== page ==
In any case it is interesting to make an analysis and see over a long period of time, if it were possible to have enough catchment area, what would be the savings. Below is the cost comparison that shows, the savings over a 10 year period.

Cost Analysis comparison of only Desalination vs. only Harvesting.

Project Cost Yearly Forecast
Only desalination
Only harvest
CAPEX $600,000.00
CAPEX $4,000,000.00
OPEX $702,625.00
OPEX $0.00

OPEX Saving $702,625.00
Current OPEX $441,650.00
Install cost per litre $0.40
OPEX Increase $260,975.00
Recovery time (years) 4.84
10 year comparison

CAPEX + OPEX $7,626,250.00
CAPEX + OPEX $4,000,000.00
Total saving $3,626,250.00

Saving Ratio 52.45%

Combined Harvesting and Desalination Option
The previous analysis is a bit of a futile exercise, even though it serves to show the long term benefits. What should be done is an analysis that is in fact feasible. The presence of the existing desalination plant is an advantage in terms of supply water during the drier months, in this case from July to November as the initial rain fall chart shows.

Whenever the storage tank falls bellow a certain level then the desalination units enters operation supply the necessary demand of water.

The model to be used follows the flow chart shown below.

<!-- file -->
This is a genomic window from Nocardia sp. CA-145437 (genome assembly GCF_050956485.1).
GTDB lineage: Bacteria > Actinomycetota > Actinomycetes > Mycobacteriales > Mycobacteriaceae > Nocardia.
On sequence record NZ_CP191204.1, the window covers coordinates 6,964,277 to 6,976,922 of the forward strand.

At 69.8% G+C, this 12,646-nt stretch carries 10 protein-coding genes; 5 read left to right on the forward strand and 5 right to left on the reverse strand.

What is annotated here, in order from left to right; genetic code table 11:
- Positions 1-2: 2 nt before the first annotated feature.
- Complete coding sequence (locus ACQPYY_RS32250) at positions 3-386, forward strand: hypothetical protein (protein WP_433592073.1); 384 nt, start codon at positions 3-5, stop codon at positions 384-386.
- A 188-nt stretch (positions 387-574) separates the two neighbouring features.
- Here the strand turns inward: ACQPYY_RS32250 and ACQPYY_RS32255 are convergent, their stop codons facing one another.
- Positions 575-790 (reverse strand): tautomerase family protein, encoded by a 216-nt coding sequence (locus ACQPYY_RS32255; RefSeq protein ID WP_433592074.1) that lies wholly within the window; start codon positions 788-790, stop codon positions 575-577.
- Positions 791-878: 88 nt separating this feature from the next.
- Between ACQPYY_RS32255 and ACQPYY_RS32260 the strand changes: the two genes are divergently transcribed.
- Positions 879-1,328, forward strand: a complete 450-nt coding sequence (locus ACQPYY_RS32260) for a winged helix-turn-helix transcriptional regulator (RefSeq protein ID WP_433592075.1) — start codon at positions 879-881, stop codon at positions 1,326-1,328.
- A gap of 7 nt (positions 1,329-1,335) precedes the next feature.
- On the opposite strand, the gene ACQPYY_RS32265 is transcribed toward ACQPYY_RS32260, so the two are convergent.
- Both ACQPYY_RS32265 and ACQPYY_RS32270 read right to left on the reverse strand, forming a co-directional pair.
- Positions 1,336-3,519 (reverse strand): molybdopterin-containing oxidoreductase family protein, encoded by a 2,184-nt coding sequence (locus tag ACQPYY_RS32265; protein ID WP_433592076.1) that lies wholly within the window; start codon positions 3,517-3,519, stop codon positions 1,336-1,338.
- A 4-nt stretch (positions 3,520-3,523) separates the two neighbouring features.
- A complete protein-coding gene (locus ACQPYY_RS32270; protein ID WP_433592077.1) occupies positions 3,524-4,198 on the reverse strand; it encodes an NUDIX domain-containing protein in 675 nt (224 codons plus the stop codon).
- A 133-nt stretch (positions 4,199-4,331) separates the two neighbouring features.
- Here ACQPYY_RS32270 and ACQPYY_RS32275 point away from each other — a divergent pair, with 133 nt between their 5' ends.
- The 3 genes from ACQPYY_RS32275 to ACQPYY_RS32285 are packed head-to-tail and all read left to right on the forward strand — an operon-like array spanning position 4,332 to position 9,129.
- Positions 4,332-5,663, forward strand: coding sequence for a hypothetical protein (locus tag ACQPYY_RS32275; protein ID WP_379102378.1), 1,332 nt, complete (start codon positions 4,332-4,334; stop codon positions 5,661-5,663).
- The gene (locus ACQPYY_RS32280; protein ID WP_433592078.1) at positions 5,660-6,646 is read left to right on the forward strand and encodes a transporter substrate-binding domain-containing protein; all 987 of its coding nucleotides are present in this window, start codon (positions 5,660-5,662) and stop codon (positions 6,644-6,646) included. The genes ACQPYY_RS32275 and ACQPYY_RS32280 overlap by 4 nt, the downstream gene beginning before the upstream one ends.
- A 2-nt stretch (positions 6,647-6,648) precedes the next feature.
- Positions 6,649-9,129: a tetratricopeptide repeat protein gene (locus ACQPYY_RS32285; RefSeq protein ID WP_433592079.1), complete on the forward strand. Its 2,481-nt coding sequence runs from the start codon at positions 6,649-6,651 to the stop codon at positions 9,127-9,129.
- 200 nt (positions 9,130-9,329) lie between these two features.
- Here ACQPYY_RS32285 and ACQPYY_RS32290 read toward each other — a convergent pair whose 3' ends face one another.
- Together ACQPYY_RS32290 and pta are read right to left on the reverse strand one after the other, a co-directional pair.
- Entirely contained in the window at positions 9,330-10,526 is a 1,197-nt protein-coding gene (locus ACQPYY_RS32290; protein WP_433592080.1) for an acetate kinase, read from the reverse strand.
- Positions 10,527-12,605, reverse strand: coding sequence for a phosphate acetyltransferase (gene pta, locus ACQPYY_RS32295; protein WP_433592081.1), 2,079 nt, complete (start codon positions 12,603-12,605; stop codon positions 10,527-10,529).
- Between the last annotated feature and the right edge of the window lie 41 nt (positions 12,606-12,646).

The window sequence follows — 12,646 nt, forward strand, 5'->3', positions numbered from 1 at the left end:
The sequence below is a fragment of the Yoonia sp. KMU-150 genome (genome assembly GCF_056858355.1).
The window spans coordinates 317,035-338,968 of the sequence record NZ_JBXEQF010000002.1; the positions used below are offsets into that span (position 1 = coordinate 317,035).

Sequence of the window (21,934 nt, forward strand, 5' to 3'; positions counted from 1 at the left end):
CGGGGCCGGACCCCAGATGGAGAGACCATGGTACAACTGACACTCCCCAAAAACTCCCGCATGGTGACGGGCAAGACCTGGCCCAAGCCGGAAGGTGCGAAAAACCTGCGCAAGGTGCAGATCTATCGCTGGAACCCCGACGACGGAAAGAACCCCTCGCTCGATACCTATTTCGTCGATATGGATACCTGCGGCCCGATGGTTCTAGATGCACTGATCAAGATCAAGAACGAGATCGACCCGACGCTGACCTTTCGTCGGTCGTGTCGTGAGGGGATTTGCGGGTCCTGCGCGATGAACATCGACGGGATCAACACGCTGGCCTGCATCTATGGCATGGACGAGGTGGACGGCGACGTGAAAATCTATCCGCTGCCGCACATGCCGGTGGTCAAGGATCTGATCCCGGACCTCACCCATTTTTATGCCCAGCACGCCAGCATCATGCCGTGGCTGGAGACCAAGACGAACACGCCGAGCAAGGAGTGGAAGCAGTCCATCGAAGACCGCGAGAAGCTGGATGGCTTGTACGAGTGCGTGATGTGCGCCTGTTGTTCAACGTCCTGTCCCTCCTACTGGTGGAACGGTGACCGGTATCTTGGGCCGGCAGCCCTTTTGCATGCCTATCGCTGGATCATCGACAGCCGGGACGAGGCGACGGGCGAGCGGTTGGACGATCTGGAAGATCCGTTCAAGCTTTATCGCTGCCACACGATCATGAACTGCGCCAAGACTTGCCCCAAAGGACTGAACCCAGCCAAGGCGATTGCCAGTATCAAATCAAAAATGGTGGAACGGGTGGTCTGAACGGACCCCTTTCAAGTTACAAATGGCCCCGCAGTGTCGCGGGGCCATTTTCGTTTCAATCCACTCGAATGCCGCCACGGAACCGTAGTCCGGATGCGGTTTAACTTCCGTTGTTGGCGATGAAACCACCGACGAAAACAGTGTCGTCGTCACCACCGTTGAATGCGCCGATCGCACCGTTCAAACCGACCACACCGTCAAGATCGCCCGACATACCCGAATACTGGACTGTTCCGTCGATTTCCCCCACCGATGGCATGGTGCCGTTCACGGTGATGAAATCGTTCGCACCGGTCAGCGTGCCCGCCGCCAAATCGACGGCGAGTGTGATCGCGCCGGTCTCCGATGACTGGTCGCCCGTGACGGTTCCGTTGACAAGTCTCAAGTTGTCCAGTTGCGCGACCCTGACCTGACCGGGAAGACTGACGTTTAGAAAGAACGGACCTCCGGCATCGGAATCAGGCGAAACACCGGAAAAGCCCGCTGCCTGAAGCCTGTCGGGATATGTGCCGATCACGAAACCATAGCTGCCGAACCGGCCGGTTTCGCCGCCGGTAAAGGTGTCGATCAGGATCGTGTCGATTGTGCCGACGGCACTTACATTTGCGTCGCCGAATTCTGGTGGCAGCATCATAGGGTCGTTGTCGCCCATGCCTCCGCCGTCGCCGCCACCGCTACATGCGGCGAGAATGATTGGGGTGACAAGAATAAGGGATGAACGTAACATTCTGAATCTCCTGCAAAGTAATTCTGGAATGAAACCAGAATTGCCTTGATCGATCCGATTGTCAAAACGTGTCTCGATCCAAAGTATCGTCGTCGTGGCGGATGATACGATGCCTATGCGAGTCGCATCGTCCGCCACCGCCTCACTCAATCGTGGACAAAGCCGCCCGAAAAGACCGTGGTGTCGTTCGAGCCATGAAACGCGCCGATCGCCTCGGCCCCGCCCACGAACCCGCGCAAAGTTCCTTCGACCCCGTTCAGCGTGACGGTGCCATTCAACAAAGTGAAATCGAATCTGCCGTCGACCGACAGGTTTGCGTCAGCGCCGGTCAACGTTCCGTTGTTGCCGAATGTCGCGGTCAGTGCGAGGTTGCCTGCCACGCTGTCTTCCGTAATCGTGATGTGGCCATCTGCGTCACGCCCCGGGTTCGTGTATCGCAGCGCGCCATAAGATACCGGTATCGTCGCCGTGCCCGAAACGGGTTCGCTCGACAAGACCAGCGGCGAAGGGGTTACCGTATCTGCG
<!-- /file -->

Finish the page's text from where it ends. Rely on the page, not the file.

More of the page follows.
Cost Analysis comparison of combined Harvesting with Desalination.

Project Cost Yearly Forecast
Only desal
Combined harvest + desal
CAPEX $600,000.00
CAPEX $1,600,000.00
OPEX $702,625.00
OPEX $156,266.00

OPEX Saving $546,359.00
Current OPEX $441,650.00
Install cost per litre $0.40
OPEX Increase $260,975.00
Recovery time (years) 1.83
10 year comparison

CAPEX + OPEX $7,626,250.00
CAPEX + OPEX $3,162,660.00
Total saving $4,463,590.00

Ratio 41.47%

The graph of how this system behaves and the amount of desalinated water that is provided is shown in the graph below. 
The spreadsheets, data and graphs for the above situation can be seen here:

From the above cost analysis it can easily be seen that the best solution is a combination of Rain/Stormwater Harvesting used together with a desalination unit order to provide water for the drier months. The higher capital expenditure that the installation of a large water storage tank implies is quickly recovered in less than 2 years and the saving over a period of 10 years are quite considerable amounting to just under $4.5 million, or $450 thousand per year. In addition to this as there is a large amount of water that is being captured and managed underground, the significant yearly flooding problems that the resort has would be averted.